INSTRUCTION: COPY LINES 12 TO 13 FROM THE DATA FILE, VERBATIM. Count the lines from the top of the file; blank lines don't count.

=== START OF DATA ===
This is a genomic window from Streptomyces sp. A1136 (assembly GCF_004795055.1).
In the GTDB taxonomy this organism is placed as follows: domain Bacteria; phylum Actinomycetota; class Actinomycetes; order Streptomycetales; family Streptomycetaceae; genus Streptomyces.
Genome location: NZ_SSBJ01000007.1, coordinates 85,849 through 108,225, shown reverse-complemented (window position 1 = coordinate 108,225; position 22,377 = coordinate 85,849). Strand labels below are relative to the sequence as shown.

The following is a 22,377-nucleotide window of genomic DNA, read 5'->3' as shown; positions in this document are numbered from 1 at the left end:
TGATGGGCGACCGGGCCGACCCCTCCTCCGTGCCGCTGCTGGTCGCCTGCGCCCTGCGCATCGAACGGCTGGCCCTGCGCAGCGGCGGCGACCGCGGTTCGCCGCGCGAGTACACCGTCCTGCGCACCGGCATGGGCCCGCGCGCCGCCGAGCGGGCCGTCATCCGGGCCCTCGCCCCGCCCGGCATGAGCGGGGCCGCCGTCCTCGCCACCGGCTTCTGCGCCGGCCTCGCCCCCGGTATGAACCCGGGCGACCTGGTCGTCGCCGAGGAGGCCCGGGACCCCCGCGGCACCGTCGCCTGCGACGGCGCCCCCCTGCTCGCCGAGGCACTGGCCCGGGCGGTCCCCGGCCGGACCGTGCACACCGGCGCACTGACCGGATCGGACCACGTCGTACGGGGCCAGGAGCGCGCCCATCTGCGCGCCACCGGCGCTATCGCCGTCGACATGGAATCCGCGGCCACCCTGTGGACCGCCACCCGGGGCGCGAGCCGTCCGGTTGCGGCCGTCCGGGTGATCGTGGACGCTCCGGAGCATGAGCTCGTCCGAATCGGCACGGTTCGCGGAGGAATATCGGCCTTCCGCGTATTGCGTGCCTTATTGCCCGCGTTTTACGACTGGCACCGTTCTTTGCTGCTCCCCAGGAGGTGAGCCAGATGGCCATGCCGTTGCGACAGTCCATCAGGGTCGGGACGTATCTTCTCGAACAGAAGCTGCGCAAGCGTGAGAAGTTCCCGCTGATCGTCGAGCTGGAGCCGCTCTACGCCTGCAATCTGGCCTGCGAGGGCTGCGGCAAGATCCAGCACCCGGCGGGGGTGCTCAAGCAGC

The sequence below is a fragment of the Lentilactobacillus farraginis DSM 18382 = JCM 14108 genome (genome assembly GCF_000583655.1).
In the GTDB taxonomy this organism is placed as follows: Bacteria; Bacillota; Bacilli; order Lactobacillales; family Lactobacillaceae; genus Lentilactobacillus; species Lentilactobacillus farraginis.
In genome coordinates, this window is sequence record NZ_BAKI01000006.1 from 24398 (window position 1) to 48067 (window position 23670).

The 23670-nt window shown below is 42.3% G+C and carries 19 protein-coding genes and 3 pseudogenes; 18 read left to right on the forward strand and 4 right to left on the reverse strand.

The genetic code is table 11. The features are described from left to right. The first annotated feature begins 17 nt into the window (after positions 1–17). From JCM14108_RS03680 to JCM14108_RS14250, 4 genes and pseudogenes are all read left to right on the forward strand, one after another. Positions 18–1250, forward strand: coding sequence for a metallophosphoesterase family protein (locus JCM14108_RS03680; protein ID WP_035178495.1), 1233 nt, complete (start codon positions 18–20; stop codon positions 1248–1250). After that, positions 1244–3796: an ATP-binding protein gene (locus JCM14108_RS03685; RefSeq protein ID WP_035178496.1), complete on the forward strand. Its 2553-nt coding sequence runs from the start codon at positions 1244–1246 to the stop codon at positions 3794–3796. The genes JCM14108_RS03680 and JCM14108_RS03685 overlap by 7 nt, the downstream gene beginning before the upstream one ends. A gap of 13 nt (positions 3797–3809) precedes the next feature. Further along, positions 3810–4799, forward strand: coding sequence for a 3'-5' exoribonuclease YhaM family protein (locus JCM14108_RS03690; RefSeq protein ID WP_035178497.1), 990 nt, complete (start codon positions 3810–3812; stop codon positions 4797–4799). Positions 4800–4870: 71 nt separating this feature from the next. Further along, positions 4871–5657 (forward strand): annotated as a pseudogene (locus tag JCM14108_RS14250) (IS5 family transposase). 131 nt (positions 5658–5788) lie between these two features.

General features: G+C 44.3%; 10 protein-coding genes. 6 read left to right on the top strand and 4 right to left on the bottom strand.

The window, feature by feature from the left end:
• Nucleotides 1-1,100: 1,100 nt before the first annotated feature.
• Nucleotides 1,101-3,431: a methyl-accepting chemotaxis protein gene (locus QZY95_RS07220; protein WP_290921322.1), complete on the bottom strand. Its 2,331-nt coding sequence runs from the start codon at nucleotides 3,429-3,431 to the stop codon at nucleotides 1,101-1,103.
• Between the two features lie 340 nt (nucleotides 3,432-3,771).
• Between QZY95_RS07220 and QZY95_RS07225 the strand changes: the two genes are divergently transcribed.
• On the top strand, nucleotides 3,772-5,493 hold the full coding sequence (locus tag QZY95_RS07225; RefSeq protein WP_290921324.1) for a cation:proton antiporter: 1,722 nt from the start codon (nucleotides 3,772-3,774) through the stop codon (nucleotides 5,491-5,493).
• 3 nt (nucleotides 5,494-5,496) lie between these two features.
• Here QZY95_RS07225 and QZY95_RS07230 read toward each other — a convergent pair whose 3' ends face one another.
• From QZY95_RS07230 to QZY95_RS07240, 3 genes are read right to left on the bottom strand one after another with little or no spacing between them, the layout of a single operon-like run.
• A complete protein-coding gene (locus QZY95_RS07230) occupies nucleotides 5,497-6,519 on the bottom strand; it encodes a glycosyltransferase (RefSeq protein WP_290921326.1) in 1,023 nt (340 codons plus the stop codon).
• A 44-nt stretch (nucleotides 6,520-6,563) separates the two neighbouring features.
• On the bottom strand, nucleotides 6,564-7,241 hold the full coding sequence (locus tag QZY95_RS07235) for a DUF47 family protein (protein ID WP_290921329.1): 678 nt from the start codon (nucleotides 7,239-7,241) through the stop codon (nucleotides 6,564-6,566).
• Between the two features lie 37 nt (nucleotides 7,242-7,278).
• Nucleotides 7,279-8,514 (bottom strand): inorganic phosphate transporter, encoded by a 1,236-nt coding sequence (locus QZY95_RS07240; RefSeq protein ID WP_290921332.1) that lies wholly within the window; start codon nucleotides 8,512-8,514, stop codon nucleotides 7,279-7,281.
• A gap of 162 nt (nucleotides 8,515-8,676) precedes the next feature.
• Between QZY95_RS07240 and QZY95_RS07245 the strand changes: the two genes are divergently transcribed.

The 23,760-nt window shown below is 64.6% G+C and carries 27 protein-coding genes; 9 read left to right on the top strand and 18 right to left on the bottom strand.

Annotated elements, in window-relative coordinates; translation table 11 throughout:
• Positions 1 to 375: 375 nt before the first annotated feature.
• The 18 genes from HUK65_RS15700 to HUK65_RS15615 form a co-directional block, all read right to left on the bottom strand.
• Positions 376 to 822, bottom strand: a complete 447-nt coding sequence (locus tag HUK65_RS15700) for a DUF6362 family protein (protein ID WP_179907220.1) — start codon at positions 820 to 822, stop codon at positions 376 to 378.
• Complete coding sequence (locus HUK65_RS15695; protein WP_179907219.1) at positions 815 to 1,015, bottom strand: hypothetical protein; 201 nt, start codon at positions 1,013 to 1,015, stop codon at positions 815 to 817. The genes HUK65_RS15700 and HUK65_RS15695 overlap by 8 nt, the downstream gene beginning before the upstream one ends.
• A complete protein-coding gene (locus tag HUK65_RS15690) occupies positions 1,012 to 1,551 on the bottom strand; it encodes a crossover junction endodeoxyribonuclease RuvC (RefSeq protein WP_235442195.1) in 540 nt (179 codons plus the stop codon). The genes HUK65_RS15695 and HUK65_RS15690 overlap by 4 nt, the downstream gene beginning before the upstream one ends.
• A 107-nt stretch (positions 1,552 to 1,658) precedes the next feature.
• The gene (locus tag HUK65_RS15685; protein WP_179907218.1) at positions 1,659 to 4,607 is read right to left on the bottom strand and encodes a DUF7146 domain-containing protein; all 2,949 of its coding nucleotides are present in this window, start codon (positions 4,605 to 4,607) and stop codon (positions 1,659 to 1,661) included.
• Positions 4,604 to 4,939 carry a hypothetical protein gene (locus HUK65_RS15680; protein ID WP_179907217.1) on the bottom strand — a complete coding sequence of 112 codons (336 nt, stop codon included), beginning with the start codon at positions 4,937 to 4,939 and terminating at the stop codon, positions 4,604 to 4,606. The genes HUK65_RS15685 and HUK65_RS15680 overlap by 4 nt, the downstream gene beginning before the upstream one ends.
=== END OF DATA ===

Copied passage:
The window, feature by feature from the left end:
• Nucleotides 1-1,100: 1,100 nt before the first annotated feature.